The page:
Ukraine war

Russia attacks Ukraine

By SCMP GRAPHICS Published February 24, 2022 (updated August 21, 2023)

As Russia's military offensive in Ukraine continues, inflicting heavy losses among both soldiers and civilians, these graphics show the latest developments, from military movements to companies withdrawing from Russia.

August 20, 2023

Russian losses, according to Ukraine

(February 24, 2022 - August 22, 2023)

In December 2022, Ukraine for the first time revealed estimates of its military deaths at 10,000-13,000. The United States’ top general estimated in November that Russia and Ukraine had each seen more than 100,000 of their soldiers killed or wounded.

August 21, 2023


Refugees recorded in country

Civilian casualties in Ukraine

Source: Office of the UN High Commissioner for Human Rights

September 21, 2022

President Vladimir Putin ordered Russia’s first mobilisation since World War II after his forces suffered a major battlefield reversal in Ukraine. The mobilisation was officially described as a partial one that will steadily draw in 300,000 reservists. But the call-up has led to the first sustained protests in Russia since the invasion began, with hundreds arrested. All public criticism of Russia's "special military operation" is banned.

Confirmed Russian regions (federal subjects) generating “volunteer” units to flight in Ukraine.

Ukraine’s Mariupol

The southern Ukrainian city of Mariupol on the Sea of Azov, pummelled by weeks of shelling from Russian forces, is now fully under Russian control. The sprawling Azovstal steel plant was the last holdout of Ukrainian troops defending the city.

Companies pulling back from Russia

Companies doing business in Russia

March 8, 2022

Humanitarian corridors

For days, as Moscow’s forces have laid siege to Ukrainian cities, attempts to create corridors to safely evacuate civilians have stumbled amid continuing fighting and objections to the proposed routes. Ukraine has rejected Moscow’s offers of corridors that lead civilians to Russia or its ally Belarus.

NLAW ‘ultimate tank killer’

Ukraine’s armed forces have been supplied with NLAW anti-tank missiles developed by the UK and Sweden. They are designed to eliminate the most advanced Russian tanks at short range, and up to 800 metres, with its powerful 150mm high-explosive warhead.

NLAWs, or Next Generation Light Anti-tank Weapons, feature a lightweight single-use launcher and a basic optical and firing system that’s easy to use.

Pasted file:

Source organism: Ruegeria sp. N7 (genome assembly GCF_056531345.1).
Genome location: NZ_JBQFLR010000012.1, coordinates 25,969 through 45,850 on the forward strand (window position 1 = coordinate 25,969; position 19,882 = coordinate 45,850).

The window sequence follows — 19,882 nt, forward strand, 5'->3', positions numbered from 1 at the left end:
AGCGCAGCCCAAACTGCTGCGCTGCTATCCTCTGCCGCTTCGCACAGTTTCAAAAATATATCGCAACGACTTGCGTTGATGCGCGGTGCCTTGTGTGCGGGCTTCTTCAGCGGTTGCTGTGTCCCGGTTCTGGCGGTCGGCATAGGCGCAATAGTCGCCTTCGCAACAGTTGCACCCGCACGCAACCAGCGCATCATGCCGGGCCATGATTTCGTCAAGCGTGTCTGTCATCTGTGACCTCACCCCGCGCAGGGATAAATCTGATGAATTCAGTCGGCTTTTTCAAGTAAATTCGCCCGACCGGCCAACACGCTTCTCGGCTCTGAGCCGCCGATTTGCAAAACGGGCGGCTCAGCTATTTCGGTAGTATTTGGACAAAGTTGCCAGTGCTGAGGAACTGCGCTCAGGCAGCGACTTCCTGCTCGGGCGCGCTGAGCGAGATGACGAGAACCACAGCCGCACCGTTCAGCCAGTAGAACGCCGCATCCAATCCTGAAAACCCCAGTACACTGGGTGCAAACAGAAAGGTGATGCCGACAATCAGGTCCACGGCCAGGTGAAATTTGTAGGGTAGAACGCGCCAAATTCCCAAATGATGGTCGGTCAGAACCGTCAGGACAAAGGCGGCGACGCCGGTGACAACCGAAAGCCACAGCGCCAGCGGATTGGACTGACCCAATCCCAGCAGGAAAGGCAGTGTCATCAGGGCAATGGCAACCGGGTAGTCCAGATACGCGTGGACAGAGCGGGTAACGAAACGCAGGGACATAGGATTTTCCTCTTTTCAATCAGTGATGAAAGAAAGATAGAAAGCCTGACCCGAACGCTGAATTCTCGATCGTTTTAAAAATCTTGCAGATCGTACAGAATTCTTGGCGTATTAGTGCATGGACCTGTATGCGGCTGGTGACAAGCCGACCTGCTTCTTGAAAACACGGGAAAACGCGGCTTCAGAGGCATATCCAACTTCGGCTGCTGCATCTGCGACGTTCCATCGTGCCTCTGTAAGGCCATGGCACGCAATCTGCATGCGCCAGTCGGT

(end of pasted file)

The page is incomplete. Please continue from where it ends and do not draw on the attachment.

NLAWs are in service in at least 10 countries, including the UK, Sweden, Finland and Switzerland.

Russian flight bans

Russia has closed its airspace to airlines from dozens of countries, including all 27 members of the European Union, after EU ministers agreed to refuse entry to Russian planes including the private jets of the country's oligarchs.

Russia’s ban forces airlines to fly alternative routes between Europe and Asia. The United States said it would follow the EU and Canada in banning Russian flights from its airspace, in a move likely to trigger Russian retaliation.

Ukraine’s T-84U main battle tank

The T-84U is a Ukrainian main battle tank, a design based on the Russian T-80 tank. It has a better-built turret, explosive reactive armour and protected storage for ammunition.

February 25, 2022


Russia’s attacks on Ukraine have been accompanied by separatists launching assaults in the eastern part of the country.

Moscow targets military facilities across the country, including airfields and anti-aircraft systems. Ukraine’s border guard service said Russian troops were shelling from across the border in Belarus, as the government in Kyiv called it a “full-scale invasion”.

Troops entered Ukraine from the Kherson Oblast border, in Crimea.


The national balance of forces is overwhelmingly in Russia’s favour. Russian military spending in 2020 amounted to US$60.6 billion in 2020. Ukraine’s was less than a 10th of that amount.


As the crisis between Ukraine and Russia deepens, many countries have already announced sanctions on Moscow following Russia’s troops massing around the border. Only a few nations have backed Putin’s stance against further Nato expansion.

February 24, 2022


Hours before the attack began, the Ukrainian air authority closed its airspace.

Creative Director Adolfo Arranz
Graphics by Adolfo Arranz, Marcelo Duhalde, Han Huang, Kaliz Lee, Brian Wang and Dennis Wong
Edited by Andrew London

Sources: Mapcreator; The International Institute for Strategic Studies; flightradar24; Washington Post; BBC; Barron's; Reuters; Nato Review; AP; Military-Today; Institute for the Study of War; Saab; Humanitarian Data Exchange; MoD of Ukraine

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